The paint application on Gunner’s head is well done. All of the various apps stay within the lines and are accurately placed. The hair has a nice wash to approximate the character’s dirty look in the movie.
You know that Barney Ross is the leader because he has different-colored trousers. They have a slight wash on them that is much more subtle than what is on the other two figures. His boots are glossy and have a bit of dirt painted on. Ross’ shirt is flat black and his tactical vest has two strikingly different color sections. The bottom is pretty much a reversal of the color schemes on Hale and Gunner, while the top sort of matches this figure’s trousers. It looks a little weird, but also cool. And it is accurate to what’s in the movie. I think it’s just that paint looks slightly more odd than fabrics in this situation.
Barney’s head looks very good as far as the tightness of the paint apps go, but I can’t help but feel like all of his hair should be darker – facial and all. Otherwise it looks really good.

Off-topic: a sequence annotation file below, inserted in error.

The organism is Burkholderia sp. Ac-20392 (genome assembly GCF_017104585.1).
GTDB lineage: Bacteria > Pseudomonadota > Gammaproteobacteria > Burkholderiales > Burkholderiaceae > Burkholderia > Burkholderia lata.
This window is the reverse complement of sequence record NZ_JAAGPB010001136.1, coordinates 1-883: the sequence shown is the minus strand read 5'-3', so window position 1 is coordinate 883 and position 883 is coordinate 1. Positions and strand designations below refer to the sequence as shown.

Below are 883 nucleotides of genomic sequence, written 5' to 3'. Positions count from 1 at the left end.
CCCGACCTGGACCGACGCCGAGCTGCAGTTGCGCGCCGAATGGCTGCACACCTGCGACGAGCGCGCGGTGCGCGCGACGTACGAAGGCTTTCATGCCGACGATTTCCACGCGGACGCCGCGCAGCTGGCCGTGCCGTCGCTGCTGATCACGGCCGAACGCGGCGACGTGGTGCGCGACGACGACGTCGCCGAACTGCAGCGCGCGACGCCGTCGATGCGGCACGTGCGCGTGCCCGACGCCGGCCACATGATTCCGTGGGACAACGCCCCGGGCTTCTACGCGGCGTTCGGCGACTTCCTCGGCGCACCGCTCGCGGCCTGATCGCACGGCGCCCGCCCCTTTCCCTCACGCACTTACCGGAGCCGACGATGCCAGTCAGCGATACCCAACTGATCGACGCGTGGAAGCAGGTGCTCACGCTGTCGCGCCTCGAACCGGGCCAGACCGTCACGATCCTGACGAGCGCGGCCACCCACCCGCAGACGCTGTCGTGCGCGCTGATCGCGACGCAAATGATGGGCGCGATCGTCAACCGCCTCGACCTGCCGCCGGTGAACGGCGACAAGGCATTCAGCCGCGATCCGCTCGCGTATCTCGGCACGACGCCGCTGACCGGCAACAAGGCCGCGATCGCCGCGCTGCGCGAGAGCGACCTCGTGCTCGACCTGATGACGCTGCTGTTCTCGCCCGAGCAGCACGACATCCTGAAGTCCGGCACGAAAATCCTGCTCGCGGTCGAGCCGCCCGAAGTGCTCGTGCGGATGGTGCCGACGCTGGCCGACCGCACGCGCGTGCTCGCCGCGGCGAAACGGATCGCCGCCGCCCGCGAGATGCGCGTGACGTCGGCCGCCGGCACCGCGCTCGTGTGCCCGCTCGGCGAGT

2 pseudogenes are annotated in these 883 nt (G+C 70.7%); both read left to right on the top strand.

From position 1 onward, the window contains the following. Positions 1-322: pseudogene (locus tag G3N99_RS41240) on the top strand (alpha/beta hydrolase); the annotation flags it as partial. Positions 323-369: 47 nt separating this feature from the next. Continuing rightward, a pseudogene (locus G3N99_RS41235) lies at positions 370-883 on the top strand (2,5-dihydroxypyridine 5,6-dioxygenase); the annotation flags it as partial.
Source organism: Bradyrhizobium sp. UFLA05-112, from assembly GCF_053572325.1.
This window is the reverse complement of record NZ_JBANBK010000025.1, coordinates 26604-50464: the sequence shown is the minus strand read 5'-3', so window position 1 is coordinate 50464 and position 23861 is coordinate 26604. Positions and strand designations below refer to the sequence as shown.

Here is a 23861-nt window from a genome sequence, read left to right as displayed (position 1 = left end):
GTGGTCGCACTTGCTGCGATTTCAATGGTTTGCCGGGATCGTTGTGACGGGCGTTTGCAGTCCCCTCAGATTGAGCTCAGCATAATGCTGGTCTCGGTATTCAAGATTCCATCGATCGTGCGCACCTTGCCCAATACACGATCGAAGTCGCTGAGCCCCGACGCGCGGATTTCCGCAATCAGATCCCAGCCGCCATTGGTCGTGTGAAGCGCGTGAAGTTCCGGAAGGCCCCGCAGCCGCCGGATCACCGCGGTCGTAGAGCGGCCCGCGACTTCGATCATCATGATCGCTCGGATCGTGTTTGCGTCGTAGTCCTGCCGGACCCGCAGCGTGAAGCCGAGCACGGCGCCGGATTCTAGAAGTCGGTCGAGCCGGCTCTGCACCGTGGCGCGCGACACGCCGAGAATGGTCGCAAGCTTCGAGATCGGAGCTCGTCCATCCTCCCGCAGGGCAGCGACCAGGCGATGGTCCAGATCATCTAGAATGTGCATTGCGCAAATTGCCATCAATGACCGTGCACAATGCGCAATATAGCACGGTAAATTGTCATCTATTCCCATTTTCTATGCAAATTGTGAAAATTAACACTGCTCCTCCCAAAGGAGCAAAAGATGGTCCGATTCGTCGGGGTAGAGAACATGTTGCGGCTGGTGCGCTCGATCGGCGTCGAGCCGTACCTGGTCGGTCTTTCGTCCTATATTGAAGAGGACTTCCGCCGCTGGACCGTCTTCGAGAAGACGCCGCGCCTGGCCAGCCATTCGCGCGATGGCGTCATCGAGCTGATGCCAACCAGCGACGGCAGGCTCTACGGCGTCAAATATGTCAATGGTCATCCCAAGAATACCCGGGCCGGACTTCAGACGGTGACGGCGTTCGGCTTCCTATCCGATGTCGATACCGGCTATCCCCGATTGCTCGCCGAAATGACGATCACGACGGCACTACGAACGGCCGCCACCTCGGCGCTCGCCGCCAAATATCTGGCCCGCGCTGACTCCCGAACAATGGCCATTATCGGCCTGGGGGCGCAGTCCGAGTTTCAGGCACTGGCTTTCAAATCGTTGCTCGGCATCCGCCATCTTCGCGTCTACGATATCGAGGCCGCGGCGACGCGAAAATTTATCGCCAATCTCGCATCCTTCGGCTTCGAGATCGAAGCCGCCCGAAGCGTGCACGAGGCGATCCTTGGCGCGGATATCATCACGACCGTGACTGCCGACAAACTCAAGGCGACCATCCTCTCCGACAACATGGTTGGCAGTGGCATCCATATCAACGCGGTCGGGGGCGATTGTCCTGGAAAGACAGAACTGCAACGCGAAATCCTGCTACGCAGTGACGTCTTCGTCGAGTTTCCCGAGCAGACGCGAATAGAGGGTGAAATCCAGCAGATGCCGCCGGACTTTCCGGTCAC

Flair: Each figure has its own unique bits of gear that are molded out of a plastic that is a bit too rigid and as a result feels cheap and doesn’t hang quite right on the figures.
Gunner has a watch, kneepads, and a belt with an attached holster and sheath. The watch is a bit loose on his wrist – as it is on all three figures – and would probably look better sculpted. I’m honestly not sure why it is a separate piece. The paint on it is a little sketchy as well. The face just doesn’t look very good. His kneepads don’t sit quite right and lack any paint at all. The belt actually looks good, but the sheath doesn’t hang right. The accessories do fit in their places.
Caesar has the watch, elbow and knee pads, and a belt with a holster and sheath. The watch is the same deal on all three figures. 
The pads seem to sit a little better than Gunner’s, but still lack paint. The belt and its parts work a bit better on this figure, mostly because his sheath is so much bigger that it hangs better. Like Gunner, the pistol and knife fit well in their storage spots.
Ross has the watch and a super-duper “I’m the leader” fancy-pants belt/holster thing. His has a holster on each leg with two straps to hold them in place (which only sort of works) and a holster on the back.